Global Business Cycle Indicators
Press Release Archive
Released: Thursday, April 19, 2007
The Conference Board announced today that the U.S. leading index increased 0.1 percent, the coincident index increased 0.1 percent and the lagging index increased 0.1 percent in March.
- The leading index increased slightly in March following two consecutive declines. In the six months from September to March, the leading index fell 0.1 percent (a -0.3 percent annual rate). In addition, the weaknesses among the indicators have become increasingly more widespread than the strengths over the past few months. In March, unemployment insurance claims (inverted), real money supply (M2), and average workweek in manufacturing made large positive contributions to the leading index, but these were partially offset by decreases in stock prices, consumer expectations, and the interest rate spread.
- The coincident index increased again in March. From September to March, the coincident index increased by 0.9 percent (a 1.8 percent annual rate). In March, the largest contribution came from nonagricultural employment, and the strengths of the coincident index have been more widespread than the weaknesses in recent months.
- The leading index is still about 0.9 percent below its most recent high in January 2006 and it is 0.8 percent below its March 2006 level. Despite a small pick up in December, the leading index has been essentially flat since mid-2006. At the same time, real GDP growth was at a 2.5 percent annual rate in the fourth quarter of 2006, following a 2.0 percent rate in the third quarter. The recent behavior of the leading and coincident indexes suggests that slow economic growth is likely to continue in the near term.
LEADING INDICATORS. Six of the ten indicators that make up the leading index increased in March. The positive contributors — beginning with the largest positive contributor — were average weekly initial claims for unemployment insurance (inverted), average weekly manufacturing hours, real money supply*, vendor performance, building permits, and manufacturers' new orders for consumer goods and materials*. The negative contributors — beginning with the largest negative contributor — were stock prices, index of consumer expectations, interest rate spread and manufacturers' new orders for nondefense capital goods*.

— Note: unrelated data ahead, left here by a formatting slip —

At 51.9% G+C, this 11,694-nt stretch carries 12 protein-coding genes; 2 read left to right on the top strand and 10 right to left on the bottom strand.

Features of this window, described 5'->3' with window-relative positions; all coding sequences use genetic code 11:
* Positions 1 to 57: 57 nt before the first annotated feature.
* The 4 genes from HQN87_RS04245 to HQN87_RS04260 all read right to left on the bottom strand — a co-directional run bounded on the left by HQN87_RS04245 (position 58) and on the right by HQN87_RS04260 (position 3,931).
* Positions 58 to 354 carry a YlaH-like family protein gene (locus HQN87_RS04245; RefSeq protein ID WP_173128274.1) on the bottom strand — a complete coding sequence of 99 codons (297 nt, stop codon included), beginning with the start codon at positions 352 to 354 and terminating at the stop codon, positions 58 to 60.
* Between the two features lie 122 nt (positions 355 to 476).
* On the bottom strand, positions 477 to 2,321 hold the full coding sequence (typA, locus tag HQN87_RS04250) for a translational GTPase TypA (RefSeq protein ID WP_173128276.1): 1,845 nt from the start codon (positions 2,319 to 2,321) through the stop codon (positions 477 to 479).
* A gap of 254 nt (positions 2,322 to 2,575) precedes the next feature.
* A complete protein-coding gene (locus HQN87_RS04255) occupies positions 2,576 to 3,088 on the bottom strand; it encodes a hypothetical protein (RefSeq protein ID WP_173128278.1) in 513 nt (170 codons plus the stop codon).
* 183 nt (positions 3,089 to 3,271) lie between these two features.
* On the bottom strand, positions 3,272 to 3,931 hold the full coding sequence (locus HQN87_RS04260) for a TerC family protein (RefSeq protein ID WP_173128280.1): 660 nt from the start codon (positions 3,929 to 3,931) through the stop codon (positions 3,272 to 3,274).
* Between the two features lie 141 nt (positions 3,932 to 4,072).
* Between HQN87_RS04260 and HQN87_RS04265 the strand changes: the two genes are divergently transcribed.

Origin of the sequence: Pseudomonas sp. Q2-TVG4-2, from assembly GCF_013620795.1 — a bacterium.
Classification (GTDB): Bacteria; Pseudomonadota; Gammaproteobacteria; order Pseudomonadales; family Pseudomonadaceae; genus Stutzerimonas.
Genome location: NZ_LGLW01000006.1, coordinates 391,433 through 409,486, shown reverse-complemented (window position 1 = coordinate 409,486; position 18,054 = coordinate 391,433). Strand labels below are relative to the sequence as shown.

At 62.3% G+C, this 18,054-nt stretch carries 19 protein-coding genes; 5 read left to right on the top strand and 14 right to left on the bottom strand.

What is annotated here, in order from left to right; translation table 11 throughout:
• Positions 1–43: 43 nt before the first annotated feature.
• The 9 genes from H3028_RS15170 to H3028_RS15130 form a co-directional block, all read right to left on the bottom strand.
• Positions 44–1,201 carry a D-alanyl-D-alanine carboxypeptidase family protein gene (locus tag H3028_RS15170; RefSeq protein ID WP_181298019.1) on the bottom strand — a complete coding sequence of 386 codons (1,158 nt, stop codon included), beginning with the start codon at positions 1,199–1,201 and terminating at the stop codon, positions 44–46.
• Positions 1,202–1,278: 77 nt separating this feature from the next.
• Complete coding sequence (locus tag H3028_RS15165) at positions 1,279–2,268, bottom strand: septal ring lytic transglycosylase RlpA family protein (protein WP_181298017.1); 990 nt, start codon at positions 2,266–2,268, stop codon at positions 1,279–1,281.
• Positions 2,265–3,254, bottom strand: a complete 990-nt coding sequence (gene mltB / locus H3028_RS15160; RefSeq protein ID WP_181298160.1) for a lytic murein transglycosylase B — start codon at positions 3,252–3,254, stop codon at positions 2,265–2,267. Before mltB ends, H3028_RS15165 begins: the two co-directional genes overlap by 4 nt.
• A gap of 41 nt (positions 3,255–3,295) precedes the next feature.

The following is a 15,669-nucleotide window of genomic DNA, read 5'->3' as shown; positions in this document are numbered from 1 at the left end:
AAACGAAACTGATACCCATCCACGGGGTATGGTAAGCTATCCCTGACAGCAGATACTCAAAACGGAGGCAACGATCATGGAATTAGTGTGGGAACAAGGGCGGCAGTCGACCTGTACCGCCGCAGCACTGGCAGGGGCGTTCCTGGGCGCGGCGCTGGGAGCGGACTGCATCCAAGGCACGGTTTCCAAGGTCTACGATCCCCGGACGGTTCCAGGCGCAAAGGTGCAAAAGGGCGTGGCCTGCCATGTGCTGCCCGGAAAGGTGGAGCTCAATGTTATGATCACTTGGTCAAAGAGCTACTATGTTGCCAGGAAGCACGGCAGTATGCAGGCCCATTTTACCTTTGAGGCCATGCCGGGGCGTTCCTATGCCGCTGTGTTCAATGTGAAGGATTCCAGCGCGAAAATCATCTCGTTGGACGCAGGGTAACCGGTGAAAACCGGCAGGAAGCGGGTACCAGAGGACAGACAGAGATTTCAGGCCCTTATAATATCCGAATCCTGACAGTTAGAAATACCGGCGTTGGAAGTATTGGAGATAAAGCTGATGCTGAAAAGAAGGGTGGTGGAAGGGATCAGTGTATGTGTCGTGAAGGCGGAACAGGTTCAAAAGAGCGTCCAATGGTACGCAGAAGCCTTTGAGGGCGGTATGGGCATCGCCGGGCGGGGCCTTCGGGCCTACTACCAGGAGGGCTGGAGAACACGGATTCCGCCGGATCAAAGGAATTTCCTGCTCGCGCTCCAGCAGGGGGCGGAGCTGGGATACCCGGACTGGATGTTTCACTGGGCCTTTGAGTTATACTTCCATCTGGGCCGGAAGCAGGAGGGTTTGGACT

The leading index now stands at 137.4 (1996=100). Based on revised data, this index decreased 0.6 percent in February and decreased 0.3 percent in January. During the six-month span through March, the leading index decreased 0.1 percent, with three out of ten components advancing (diffusion index, six-month span equals thirty five percent).
COINCIDENT INDICATORS. Three of the four indicators that make up the coincident index increased in March. The positive contributors to the index — beginning with the largest positive contributor — were employees on nonagricultural payrolls, personal income less transfer payments*, and manufacturing and trade sales*. The negative contributor was industrial production.The coincident index now stands at 123.7 (1996=100). This index increased 0.2 percent in February and decreased 0.1 percent in January. During the six-month period through March, the coincident index increased 0.9 percent.